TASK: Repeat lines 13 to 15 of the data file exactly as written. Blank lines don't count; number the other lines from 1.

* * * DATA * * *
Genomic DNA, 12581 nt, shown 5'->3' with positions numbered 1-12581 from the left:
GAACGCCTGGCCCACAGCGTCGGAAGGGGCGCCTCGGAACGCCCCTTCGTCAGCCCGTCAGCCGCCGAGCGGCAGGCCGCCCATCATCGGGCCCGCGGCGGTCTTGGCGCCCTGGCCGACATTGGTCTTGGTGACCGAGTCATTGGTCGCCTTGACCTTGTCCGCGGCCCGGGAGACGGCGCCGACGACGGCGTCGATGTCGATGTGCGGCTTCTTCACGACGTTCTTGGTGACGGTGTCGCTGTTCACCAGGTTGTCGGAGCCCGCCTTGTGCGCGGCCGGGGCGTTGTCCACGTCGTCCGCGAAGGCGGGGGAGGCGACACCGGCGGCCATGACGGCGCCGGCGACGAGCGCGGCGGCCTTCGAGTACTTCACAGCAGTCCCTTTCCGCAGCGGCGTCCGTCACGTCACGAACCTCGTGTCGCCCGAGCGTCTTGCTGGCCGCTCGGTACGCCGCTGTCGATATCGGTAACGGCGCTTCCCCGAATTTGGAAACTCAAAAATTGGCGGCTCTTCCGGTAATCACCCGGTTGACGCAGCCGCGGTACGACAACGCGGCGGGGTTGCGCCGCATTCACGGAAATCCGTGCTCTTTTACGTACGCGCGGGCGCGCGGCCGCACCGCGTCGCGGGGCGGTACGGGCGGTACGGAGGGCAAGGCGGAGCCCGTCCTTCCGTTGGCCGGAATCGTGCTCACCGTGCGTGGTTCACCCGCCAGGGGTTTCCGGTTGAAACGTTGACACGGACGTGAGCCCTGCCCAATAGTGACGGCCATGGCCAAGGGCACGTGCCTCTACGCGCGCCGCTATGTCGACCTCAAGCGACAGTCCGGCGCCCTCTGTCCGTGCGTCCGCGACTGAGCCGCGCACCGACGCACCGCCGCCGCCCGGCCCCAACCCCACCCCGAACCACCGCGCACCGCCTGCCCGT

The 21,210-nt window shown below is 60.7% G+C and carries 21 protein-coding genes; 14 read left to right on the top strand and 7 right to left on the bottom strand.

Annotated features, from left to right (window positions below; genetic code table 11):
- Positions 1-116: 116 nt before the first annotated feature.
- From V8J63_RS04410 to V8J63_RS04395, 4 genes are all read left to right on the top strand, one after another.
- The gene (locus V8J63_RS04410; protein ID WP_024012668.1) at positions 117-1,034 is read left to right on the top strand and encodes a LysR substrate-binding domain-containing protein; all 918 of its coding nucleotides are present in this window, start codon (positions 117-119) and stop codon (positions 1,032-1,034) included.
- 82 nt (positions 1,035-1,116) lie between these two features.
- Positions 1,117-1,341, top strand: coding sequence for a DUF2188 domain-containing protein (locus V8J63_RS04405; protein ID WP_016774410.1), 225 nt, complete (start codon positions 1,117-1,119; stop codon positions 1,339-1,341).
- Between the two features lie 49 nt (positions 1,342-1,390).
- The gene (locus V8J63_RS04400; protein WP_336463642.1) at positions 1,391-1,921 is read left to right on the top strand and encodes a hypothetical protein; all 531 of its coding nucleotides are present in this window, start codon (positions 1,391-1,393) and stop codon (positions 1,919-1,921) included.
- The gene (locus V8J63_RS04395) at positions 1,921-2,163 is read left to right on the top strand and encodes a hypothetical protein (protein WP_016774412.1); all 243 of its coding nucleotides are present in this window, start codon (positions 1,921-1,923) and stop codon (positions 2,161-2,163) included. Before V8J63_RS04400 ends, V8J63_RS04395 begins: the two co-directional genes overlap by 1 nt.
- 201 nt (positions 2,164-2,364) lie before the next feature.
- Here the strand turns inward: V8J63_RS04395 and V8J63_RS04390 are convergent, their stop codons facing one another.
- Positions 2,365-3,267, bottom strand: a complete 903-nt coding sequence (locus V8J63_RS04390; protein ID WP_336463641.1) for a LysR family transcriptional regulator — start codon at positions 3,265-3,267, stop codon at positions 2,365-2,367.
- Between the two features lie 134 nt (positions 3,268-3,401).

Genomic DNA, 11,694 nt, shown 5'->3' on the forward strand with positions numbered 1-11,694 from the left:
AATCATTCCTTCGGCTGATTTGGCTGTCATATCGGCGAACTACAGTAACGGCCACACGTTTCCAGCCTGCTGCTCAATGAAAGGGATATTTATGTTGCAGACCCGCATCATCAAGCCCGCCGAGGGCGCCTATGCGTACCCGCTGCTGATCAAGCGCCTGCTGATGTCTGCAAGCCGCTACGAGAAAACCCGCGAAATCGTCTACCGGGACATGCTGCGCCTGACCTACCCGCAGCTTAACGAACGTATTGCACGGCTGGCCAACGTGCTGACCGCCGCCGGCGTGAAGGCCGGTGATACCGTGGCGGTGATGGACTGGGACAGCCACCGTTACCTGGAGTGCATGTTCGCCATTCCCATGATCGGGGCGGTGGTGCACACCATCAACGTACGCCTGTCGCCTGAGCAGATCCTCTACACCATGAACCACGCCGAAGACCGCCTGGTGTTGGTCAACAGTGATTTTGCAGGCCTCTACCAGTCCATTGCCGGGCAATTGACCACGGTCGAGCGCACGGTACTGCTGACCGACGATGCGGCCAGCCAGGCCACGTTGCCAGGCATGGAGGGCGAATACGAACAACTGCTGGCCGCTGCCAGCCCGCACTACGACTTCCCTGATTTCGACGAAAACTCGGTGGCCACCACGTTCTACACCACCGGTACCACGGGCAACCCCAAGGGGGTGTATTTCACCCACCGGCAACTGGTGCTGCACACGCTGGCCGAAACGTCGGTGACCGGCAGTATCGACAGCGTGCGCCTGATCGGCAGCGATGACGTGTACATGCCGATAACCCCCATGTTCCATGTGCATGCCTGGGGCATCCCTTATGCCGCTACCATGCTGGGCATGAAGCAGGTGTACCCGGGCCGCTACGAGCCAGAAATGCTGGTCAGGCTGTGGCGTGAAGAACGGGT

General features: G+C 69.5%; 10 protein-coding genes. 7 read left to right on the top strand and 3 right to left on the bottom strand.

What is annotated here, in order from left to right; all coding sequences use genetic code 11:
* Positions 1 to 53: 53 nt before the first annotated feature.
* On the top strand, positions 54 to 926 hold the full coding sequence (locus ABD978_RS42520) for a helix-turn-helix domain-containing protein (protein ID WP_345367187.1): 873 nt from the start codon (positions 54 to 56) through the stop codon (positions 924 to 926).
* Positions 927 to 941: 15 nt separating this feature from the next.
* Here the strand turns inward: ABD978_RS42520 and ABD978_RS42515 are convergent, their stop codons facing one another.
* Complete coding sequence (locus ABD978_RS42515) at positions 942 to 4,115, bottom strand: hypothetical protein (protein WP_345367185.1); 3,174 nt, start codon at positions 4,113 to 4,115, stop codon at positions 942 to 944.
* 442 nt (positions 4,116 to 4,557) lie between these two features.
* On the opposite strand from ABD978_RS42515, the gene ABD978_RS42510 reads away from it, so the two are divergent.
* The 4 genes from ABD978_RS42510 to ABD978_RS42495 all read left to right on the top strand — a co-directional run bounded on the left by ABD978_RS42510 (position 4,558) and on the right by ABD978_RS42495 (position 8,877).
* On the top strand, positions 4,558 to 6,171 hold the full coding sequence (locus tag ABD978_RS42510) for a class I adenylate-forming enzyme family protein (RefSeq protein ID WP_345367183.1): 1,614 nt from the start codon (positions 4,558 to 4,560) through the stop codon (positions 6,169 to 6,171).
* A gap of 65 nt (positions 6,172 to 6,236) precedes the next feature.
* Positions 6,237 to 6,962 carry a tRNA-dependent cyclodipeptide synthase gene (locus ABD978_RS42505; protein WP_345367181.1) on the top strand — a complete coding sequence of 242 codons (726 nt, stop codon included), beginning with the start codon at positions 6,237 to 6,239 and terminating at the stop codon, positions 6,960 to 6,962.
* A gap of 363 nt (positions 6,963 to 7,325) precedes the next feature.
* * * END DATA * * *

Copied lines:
- 201 nt (positions 2,164-2,364) lie before the next feature.
- Here the strand turns inward: V8J63_RS04395 and V8J63_RS04390 are convergent, their stop codons facing one another.
- Positions 2,365-3,267, bottom strand: a complete 903-nt coding sequence (locus V8J63_RS04390; protein ID WP_336463641.1) for a LysR family transcriptional regulator — start codon at positions 3,265-3,267, stop codon at positions 2,365-2,367.